Ping pong skull fracture

A green-stick type of fracture → caving in of a focal area of the skull as in a crushed area of a pingpong ball. Usually seen only in the newborn due to the plasticity of the skull.

The aim of a paper was to describe a low-cost and readily accessed Manual Aspiration Reduction System (MARS) for use treating neonatal ping-pong fractures.

The MARS is composed of a pediatric anesthesia mask, part of a macro dripper, a 3-way stopcock, and two 60-ml syringes. Prior to its use in our patient, the system was tested on five adult volunteers to maximum negative pressure, and none reported pain during the procedure or experienced any other complication.

Clinical case: A 15-day-old premature girl presented with a congenital ping-pong fracture. Her skull X-ray revealed a right parietal fracture. Neurological examination and transfontanellar ultrasound were normal. Treatment using the MARS was performed at the patient's bedside without sedation or anesthesia. The patient was monitored by the neonatology team throughout.

Skull radiography revealed reduction of the fracture after the procedure performed with the MARS. The transfontanellar ultrasound and follow-up neurological examination were normal. The patient progressed favorably and was discharged from our service after 24 h.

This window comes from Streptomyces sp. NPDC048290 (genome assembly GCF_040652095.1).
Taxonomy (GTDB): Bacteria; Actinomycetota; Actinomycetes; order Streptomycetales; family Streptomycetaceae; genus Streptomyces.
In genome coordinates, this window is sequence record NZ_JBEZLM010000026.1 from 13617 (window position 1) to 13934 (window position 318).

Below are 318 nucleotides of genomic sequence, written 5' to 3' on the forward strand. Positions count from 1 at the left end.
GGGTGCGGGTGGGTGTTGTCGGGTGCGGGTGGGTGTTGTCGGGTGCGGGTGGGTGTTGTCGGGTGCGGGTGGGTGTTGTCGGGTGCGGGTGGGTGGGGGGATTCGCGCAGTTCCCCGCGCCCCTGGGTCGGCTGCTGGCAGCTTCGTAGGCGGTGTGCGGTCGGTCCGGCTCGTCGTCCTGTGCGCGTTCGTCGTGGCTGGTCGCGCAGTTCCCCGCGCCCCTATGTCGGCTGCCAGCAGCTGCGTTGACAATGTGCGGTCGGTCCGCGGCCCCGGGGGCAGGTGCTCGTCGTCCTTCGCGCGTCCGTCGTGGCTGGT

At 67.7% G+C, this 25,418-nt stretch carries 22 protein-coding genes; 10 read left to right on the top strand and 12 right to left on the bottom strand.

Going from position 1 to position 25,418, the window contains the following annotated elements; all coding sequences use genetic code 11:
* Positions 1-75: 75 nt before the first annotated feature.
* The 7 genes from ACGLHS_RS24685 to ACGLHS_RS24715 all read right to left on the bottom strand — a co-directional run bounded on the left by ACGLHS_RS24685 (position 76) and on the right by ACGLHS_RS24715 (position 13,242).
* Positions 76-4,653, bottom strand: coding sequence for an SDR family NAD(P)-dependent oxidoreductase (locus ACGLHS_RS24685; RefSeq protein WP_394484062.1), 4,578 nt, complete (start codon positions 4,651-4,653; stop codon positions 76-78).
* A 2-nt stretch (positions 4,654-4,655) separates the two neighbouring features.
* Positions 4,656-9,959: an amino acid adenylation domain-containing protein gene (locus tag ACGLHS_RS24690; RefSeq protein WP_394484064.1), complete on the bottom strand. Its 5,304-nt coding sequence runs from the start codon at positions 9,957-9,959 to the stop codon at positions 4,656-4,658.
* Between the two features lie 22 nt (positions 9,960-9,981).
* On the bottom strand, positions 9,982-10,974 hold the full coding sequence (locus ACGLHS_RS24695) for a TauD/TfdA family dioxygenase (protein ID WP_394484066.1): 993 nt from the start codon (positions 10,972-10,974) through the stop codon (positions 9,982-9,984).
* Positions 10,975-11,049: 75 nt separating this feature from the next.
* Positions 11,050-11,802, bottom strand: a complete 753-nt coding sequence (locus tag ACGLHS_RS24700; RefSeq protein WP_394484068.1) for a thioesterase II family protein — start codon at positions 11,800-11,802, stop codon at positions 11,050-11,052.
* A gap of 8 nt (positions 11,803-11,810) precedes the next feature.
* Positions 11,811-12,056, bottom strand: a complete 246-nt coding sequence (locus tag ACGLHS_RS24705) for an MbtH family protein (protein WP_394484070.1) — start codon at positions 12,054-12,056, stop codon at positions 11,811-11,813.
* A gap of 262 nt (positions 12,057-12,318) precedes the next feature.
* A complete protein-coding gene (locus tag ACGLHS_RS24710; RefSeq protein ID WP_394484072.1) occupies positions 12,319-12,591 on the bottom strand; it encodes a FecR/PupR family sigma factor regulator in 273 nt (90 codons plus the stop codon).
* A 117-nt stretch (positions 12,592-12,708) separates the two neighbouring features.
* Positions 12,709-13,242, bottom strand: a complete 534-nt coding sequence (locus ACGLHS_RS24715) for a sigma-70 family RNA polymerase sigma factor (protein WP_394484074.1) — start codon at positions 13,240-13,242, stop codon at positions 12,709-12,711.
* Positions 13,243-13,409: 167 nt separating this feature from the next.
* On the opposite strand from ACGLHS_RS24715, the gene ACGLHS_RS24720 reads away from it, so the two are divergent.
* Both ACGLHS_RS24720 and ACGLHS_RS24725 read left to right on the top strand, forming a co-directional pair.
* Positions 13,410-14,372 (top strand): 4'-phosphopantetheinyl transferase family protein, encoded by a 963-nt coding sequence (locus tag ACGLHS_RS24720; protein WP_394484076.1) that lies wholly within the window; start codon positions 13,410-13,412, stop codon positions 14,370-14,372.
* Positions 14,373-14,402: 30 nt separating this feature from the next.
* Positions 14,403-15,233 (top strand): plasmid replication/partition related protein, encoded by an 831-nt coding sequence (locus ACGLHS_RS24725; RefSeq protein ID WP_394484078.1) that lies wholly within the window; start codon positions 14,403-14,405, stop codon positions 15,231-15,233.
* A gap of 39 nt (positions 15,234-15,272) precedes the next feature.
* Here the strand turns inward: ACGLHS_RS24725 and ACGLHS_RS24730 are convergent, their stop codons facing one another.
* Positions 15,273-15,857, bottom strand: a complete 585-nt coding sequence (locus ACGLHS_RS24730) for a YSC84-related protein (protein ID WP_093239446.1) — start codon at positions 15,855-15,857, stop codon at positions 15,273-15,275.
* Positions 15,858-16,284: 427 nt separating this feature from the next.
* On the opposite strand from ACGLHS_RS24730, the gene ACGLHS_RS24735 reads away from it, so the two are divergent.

Due to its components, the MARS is a low-cost and readily accessed system. In this case, it permitted satisfactory reduction of a ping-pong parietal fracture. This system should greatly simplify the treatment of such fractures 1).

No treatment is necessary when these occur in the temporoparietal region in the absence of underlying brain injury as the deformity will usually correct as the skull grows.

● radiographic evidence of intraparenchymal bone fragments

● associated neurologic deficit (rare)

● signs of increased intracranial pressure

● signs of Cerebrospinal fluid fistula deep to the galea

● situations where the patient will have difficulty getting long-term follow-up

Frontally located lesions may be corrected for cosmesis by making a small linear incision behind the hairline, opening the cranium adjacent to the depression, and pushing it back out e.g. with a #3 Penfield dissector.

Minghinelli FE, Recalde R, Socolovsky M, Houssay A. A new, low-cost device to treat depressed “ping-pong” fractures non-surgically: technical note. Childs Nerv Syst. 2021 Mar 13. doi: 10.1007/s00381-021-05113-y. Epub ahead of print. PMID: 33712872.
  • ping_pong_skull_fracture.txt
  • Last modified: 2021/04/12 13:21
  • by administrador